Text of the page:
The Future of Water Summit 2022 was an astounding success, and we couldn't have done this without you! This is the start of an exciting journey ahead and we are thrilled that you are a part of the journey. Our One Water Ambassadors are working extremely hard to compile the memories of the summit.
There are a lot more exciting things which will unfold leading up to the next summit.
In the meantime, click below to gain access to the O-WOW (One Water One World) Community!
Welcome to the Future of Water Summit 2022
CONVENE. ELEVATE. INNOVATE.
August 8 to 10, 2022 at the Ritz Carlton in Miami Beach, Miami
We look forward to hosting you!
The goal of the Summit is to develop a “unified vision” for collaborative water governance to ensure a secure, just, and affordable water future for all. Local, state, and federal partners, non-governmental agencies, service and technology providers, and members of the academic community will convene to leverage existing efforts and jointly formulate a “call-to-action” to ensure a more sustainable and resilient society.
Opening Keynote Remarks
Mayor Daniella Levine Cava
Daniella Levine Cava
MAYOR, MIAMI-DADE COUNTY
Daniella Levine Cava was elected Miami-Dade County’s first-ever woman Mayor in November 2020. As Miami-Dade County’s Mayor, she oversees a metropolitan government with more than 28,000 employees serving nearly 3 million residents, and managing an annual budget of approximately $9 billion.
MAYOR, CITY OF MIAMI BEACH
Dan Gelber was first elected Mayor of Miami Beach in 2017. He was an architect of the G.O. Bonds Program approved by 70% of residents in 2018, which will enhance existing City infrastructure and fund new parks and public safety projects. As Mayor, he is leading the City on efforts to implement enhanced community policing, improve City infrastructure and elevate arts and culture.
Smart One Water - Definition, Framework & Implementation
Theme Description: The One Water approach seeks to disrupt siloed water systems management and take a holistic and collaborative approach to consider all water resources – surface, ground, stormwater, recycled – as "One Water." Smart One Water seeks to integrate and intelligent water management through digital transformation.
Watershed/River-basin Scale Governance, and Policy
Theme Description: Smart One Water approach necessitates multi-departmental and multi-agency integration opportunities to manage water in a more efficient, cost effective, and sustainable manner. The Plan should represent continued and improved commitment to proactively manage all its water resources and implement innovative solutions, driven by the societal needs for resilience, sustainability, equity, and social and environmental justice.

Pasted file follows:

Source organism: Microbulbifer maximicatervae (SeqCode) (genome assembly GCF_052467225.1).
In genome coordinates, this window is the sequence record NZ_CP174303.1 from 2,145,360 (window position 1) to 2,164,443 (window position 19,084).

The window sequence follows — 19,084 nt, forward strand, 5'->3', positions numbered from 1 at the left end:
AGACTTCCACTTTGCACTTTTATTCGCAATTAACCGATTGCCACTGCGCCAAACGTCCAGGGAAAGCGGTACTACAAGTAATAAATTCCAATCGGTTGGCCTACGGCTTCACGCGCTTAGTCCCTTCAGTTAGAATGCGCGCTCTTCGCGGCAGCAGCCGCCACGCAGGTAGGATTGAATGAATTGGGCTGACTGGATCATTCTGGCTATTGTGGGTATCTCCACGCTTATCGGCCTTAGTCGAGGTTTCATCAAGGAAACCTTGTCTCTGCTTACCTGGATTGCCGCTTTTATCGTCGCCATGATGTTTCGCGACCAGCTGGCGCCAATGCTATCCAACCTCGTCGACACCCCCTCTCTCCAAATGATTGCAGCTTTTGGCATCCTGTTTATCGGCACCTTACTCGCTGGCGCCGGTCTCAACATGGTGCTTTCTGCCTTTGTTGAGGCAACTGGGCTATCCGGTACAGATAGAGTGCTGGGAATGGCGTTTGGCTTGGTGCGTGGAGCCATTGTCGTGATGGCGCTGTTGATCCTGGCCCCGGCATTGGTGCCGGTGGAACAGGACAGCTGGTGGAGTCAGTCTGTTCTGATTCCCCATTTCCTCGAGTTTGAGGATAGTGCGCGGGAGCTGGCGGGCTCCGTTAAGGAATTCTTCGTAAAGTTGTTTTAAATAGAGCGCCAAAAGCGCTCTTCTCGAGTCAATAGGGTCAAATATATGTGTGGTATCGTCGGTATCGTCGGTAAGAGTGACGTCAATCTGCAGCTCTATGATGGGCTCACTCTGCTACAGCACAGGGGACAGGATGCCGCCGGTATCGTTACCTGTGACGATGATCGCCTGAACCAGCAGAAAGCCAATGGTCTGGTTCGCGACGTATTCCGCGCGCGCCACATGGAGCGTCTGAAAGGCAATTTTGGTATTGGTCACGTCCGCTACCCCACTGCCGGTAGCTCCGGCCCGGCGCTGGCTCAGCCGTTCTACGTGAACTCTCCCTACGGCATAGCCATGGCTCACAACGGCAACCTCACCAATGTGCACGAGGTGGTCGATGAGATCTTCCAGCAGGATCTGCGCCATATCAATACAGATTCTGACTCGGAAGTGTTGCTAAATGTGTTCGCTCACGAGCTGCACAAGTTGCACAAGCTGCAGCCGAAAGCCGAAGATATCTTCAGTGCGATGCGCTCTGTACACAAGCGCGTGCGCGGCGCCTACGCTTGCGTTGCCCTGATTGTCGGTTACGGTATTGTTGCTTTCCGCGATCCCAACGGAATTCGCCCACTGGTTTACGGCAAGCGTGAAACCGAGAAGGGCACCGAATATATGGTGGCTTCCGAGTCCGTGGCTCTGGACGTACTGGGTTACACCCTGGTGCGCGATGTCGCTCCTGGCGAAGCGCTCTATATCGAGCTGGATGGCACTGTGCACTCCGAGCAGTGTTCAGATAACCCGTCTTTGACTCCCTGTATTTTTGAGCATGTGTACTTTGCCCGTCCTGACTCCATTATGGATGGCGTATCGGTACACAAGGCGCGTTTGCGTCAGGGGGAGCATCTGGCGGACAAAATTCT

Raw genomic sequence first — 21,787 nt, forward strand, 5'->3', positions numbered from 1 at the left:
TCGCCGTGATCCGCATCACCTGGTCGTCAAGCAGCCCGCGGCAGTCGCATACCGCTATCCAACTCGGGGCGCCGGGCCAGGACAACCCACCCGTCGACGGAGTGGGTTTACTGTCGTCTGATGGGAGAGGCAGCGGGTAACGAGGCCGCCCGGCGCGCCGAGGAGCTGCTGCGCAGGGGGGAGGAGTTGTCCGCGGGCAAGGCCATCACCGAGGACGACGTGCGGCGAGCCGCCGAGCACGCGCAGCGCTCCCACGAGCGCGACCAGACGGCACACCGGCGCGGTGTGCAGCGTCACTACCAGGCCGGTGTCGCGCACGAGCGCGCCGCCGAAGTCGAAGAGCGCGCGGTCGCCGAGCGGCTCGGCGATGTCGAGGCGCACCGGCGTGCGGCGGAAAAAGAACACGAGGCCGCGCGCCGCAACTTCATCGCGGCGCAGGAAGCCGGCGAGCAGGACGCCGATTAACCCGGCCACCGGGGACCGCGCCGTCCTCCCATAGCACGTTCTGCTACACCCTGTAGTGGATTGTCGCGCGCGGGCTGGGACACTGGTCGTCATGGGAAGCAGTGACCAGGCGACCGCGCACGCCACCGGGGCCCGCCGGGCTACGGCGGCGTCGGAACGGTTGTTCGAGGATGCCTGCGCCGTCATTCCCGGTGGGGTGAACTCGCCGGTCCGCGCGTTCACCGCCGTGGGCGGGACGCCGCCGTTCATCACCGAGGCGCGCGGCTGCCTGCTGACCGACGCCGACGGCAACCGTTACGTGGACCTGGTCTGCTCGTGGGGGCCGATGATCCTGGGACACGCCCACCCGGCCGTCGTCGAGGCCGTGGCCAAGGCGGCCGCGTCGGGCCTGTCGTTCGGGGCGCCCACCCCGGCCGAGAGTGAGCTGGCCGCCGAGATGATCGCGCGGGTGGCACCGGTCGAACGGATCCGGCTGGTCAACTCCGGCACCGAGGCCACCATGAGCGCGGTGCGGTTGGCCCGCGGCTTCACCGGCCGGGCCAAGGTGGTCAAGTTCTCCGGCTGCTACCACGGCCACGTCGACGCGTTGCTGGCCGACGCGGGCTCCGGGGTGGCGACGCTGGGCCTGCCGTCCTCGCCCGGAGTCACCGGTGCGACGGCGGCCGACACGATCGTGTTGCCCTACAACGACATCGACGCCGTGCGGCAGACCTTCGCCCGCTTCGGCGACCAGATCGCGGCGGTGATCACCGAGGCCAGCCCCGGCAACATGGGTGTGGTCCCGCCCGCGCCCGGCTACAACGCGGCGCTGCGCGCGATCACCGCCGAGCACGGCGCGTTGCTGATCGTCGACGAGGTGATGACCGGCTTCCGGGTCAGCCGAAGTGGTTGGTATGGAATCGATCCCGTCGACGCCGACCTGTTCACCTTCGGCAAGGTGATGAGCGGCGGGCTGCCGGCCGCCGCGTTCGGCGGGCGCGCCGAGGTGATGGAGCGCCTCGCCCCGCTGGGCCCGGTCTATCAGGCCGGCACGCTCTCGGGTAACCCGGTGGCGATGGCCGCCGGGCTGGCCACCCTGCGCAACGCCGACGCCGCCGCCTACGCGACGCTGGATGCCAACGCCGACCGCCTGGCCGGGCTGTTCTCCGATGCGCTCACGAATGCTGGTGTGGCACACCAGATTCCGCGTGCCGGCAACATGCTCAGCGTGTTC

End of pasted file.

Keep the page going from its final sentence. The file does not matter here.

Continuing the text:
Climate Change, Sustainability, and Resilience
Theme Description: Sustainable and resilient provision of water – under both routine conditions and following extreme events – is a key societal and infrastructure need. Crises related to fires in the western US, to hurricane impacts (e.g., Maria in Puerto Rico; Harvey in Houston), and to other acute events or societal and biophysical changes reveal how water services can be impacted and devastate communities. Seeking greater sustainability and resilience – in the face of climate change (floods, hurricanes, drought, fire), aging infrastructure, cybersecurity needs, pandemics, economic disruptions, and population growth – necessitates changes in water management. Overcoming these interconnected and complex water management challenges is a daunting task. There is increased urgency to modernize and integrate water management practices, but for most communities (especially, small communities), management remains ad hoc and siloed.
Equity, Affordability, Social, and Environmental Justice
Theme Description: Universal access to reliable, safe, affordable, water sector service is essential to maintaining public health, economic prosperity, and wellbeing. It is in our collective national interest that everyone has sustained access to clean water and sanitation. Yet, the reality is that maintaining and operating water systems is incredibly costly. This creates a dilemma for people who cannot pay water bills and also for utilities who cannot cover costs to provide affordable water. The time is right to re-envision how we price and distribute the costs of water in a way that reflects its value as a public good. Effective tools are emerging to help utilities achieve financial stability and provide more compassionate policies and practices to ensure no residents go without critical water and sanitation services.
Technological Innovation and Digital Transformation
Theme Description: An Intelligent Water System is a technological, socially enabled, approach that integrates and derives information from cyber-space, physical-space and social-space. It is based on an improved systems understanding that integrates data collection, database management, modeling techniques (including, Artificial Intelligence), decision support, and intelligent workforce skills. The approach supports data-driven decision making and optimizes lifecycle management of water systems (Natural, Built, and Socio-Economic) – leading to water operations that are affordable, reliable, sustainable, resilient, and efficient.